- Major League Baseball Wild Card
In Major League Baseball, the wild-card playoff spot is given to the team in each league with the best record among the non-division winners. It was established for Major League Baseball's playoffs in 1994 with the intention of helping the best teams that did not win their division to still have a chance to win the World Series. The restructuring of both the American and National Leagues from two divisions each to three made it necessary to either (A) give one team a bye in the first round of playoffs or (B) create the wild card for the best second-place team. The wild card system guarantees that the team with the best record in each league, outside of the three division winners, will qualify for the playoffs, even if it is in the same division as the team that has the best record.
The "wild card" rule was first used in the 1981 Major League Baseball season after a players' strike wiped out the middle third of the season. The owners decided that the winners of both "halves" of the abbreviated season from each division would qualify for the playoffs, with the caveat that if the same team won both halves then the team with the second best record from the second half would enter the playoffs as a wild card. However, in none of the then four MLB divisions did same team win both halves, so no club entered the 1981 playoffs as a "wild card" team.
There were no division or wild-card winners in 1994, due to the 1994 Major League Baseball strike.
Wild-card winners by year and by most wild-card titles
For each league's list of wild-card winners by year and teams with most wild-card titles, see:
- List of AL Wildcard winners
- List of NL Wildcard winners
Combined division-series, LCS, and World Series record as wild-card winners
- The following teams have won the World Series as a wild-card winner: Florida Marlins (1997 and 2003), Anaheim Angels (2002), Boston Red Sox (2004), St. Louis Cardinals (2011)
- The World Series was won by a wild-card team in three consecutive years: 2002, 2003, and 2004.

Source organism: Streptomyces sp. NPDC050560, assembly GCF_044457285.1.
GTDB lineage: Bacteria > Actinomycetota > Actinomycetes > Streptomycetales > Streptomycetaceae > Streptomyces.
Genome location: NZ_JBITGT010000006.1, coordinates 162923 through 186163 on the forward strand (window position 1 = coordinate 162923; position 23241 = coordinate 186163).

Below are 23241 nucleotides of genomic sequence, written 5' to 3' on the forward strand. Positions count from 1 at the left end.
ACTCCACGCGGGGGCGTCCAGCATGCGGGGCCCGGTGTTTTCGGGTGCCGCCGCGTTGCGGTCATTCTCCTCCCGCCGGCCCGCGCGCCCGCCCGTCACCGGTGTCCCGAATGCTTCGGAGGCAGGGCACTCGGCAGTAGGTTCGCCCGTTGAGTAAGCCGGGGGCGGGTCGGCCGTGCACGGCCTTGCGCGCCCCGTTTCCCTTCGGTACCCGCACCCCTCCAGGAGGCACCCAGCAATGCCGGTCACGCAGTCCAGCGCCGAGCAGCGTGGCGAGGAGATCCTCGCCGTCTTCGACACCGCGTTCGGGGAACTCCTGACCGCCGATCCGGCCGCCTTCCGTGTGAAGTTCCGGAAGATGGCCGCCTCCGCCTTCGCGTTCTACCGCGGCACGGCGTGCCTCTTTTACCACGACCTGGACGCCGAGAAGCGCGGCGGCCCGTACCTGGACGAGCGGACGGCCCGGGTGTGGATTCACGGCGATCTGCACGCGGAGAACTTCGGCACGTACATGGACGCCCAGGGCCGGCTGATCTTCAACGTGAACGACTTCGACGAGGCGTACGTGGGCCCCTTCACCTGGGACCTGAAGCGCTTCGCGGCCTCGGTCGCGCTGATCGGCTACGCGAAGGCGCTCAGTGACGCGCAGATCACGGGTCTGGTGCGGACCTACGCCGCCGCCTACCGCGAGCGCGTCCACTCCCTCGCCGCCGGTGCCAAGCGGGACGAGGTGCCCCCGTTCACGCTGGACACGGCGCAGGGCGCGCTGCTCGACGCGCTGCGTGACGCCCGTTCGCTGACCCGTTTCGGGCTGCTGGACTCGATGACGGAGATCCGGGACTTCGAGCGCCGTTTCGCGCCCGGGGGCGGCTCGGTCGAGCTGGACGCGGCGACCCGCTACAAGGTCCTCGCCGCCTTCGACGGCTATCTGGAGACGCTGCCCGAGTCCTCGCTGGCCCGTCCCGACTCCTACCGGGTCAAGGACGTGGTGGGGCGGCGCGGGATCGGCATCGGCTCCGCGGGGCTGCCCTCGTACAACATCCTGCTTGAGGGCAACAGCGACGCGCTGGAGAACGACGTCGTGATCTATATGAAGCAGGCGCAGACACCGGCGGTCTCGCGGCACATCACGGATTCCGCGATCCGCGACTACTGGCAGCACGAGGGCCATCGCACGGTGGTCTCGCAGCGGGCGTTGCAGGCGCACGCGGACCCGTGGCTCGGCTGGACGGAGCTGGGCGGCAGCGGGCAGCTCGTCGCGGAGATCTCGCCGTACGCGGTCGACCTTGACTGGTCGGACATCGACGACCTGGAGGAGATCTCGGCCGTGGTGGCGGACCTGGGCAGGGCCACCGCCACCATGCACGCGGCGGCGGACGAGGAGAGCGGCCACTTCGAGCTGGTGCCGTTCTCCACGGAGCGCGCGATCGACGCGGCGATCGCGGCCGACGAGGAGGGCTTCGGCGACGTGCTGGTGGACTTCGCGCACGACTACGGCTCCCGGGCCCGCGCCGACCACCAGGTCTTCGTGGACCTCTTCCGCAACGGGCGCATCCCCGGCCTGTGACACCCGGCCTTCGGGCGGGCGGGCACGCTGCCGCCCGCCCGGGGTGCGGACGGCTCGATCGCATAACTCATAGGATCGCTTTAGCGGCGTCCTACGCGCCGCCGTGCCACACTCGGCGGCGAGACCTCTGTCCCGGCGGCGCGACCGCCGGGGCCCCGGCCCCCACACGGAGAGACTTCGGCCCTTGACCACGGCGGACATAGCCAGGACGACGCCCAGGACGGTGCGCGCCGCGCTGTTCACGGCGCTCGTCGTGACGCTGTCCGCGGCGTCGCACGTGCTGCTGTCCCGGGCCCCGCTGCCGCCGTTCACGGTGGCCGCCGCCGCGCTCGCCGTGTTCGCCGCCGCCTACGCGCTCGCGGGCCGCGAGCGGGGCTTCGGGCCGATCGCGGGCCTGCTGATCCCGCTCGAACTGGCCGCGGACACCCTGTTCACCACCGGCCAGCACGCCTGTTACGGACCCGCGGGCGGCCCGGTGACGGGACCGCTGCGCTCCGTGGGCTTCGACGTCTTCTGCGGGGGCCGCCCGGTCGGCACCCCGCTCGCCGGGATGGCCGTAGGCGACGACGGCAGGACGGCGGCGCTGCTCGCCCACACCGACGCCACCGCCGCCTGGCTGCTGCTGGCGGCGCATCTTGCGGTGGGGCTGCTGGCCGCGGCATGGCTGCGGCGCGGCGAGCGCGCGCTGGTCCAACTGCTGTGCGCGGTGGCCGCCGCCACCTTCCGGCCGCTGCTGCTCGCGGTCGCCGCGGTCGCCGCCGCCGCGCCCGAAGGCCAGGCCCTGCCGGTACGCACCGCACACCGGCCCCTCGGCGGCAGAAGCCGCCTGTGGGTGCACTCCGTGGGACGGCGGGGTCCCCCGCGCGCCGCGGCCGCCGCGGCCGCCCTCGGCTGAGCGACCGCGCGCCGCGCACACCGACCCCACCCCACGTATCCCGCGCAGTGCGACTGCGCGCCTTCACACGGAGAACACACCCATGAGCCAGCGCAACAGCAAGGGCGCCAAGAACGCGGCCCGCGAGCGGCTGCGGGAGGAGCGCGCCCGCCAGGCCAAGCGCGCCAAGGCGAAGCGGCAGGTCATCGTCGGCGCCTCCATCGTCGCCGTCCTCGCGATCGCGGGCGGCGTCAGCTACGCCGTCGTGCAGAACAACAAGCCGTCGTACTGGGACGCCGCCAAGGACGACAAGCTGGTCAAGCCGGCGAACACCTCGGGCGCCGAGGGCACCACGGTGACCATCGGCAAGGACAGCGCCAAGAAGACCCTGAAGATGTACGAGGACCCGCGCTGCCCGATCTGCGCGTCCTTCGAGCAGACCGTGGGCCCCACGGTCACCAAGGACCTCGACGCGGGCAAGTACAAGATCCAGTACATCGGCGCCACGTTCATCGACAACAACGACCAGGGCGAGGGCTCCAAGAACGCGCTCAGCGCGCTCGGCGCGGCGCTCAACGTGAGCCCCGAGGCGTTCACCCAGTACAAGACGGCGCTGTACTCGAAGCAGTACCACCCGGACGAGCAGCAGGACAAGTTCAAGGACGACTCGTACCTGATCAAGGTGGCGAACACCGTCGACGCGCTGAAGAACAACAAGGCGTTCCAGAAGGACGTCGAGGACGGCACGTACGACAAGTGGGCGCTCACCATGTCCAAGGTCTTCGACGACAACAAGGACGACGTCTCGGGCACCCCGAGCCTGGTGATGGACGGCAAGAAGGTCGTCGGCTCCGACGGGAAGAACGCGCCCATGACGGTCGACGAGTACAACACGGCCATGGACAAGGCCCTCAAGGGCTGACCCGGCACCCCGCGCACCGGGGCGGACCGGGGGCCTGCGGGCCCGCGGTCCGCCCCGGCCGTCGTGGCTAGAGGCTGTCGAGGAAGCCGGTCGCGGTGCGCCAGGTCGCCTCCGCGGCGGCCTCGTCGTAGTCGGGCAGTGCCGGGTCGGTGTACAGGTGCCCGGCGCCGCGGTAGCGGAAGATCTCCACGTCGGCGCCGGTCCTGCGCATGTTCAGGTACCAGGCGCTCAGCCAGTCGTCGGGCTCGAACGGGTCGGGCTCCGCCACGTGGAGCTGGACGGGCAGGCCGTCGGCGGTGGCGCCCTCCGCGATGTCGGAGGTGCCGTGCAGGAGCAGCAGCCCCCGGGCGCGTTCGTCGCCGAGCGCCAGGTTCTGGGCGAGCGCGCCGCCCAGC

- A wild-card team appeared in the World Series in six consecutive years: 2002, 2003, 2004, 2005, 2006, and 2007.
- 2002 is the only year that both wild-card teams played in the World Series: the Anaheim Angels and San Francisco Giants.
- The Baltimore Orioles were the first wild-card team to win a Division Series.
- The Florida Marlins were the first wild-card team to reach the World Series.
- The Florida Marlins were the first wild-card team to win the World Series.
- The Florida Marlins were the first team to win two World Series as a wild-card team.
- The Florida Marlins, as wild-card winners in 1997 and 2003, are the only team in MLB history to have won a World Series, but (as of 2012) have never won a division in the franchise's existence.
- The Boston Red Sox have the most wild-card appearances: seven (as of 2010). Second — at four appearances — is the New York Yankees. Third - at three appearances- is the Colorado Rockies.
- The following teams have won the wild card in consecutive years: Boston Red Sox (1998, 1999; 2003, 2004, 2005; 2008, 2009), Houston Astros (2004, 2005), New York Mets (1999, 2000).
- Wild card (sports)#Major League Baseball
- Wild card (sports)#Record disparities
- Major League Baseball division winners (and wild-card winners)
- ^ The Red Sox also: Lost 1998 American League Division Series; Lost 1999 American League Championship Series; Lost 2003 American League Championship Series; Lost 2005 American League Division Series; Lost 2008 American League Championship Series; Lost 2009 American League Division Series.
- ^ The Cardinals also: Lost 2001 National League Division Series.
- ^ The Mets also: Lost 1999 National League Championship Series.
- ^ The Astros also: Lost 2004 National League Championship Series.
- ^ The Rockies also: Lost 1995 National League Division Series; Lost 2009 National League Division Series.
- ^ The Yankees also: Lost 1995 American League Division Series; Lost 1997 American League Division Series; Lost 2007 American League Division Series.
- ^ The Dodgers also: Lost 1996 National League Division Series.
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